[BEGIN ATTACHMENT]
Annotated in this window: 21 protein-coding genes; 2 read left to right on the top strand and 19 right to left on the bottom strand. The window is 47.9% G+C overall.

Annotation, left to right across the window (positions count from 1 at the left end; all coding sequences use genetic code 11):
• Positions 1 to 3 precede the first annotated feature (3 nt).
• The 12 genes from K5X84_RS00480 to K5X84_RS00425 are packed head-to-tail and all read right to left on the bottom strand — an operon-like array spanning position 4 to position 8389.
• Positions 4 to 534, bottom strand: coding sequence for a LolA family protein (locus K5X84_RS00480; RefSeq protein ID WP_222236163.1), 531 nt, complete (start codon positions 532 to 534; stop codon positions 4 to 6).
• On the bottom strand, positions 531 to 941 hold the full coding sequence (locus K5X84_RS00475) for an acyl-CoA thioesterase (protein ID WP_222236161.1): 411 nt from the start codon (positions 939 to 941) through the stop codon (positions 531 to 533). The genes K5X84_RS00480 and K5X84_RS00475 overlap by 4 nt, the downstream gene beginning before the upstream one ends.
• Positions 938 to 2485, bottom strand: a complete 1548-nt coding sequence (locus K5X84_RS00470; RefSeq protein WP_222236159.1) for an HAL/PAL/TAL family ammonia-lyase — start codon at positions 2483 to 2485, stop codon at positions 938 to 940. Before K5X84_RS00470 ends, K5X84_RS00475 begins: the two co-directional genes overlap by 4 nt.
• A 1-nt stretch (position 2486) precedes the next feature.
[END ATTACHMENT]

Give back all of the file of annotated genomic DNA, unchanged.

Annotated in this window: 21 protein-coding genes; 2 read left to right on the top strand and 19 right to left on the bottom strand. The window is 47.9% G+C overall.

Annotation, left to right across the window (positions count from 1 at the left end; all coding sequences use genetic code 11):
• Positions 1 to 3 precede the first annotated feature (3 nt).
• The 12 genes from K5X84_RS00480 to K5X84_RS00425 are packed head-to-tail and all read right to left on the bottom strand — an operon-like array spanning position 4 to position 8389.
• Positions 4 to 534, bottom strand: coding sequence for a LolA family protein (locus K5X84_RS00480; RefSeq protein ID WP_222236163.1), 531 nt, complete (start codon positions 532 to 534; stop codon positions 4 to 6).
• On the bottom strand, positions 531 to 941 hold the full coding sequence (locus K5X84_RS00475) for an acyl-CoA thioesterase (protein ID WP_222236161.1): 411 nt from the start codon (positions 939 to 941) through the stop codon (positions 531 to 533). The genes K5X84_RS00480 and K5X84_RS00475 overlap by 4 nt, the downstream gene beginning before the upstream one ends.
• Positions 938 to 2485, bottom strand: a complete 1548-nt coding sequence (locus K5X84_RS00470; RefSeq protein WP_222236159.1) for an HAL/PAL/TAL family ammonia-lyase — start codon at positions 2483 to 2485, stop codon at positions 938 to 940. Before K5X84_RS00470 ends, K5X84_RS00475 begins: the two co-directional genes overlap by 4 nt.
• A 1-nt stretch (position 2486) precedes the next feature.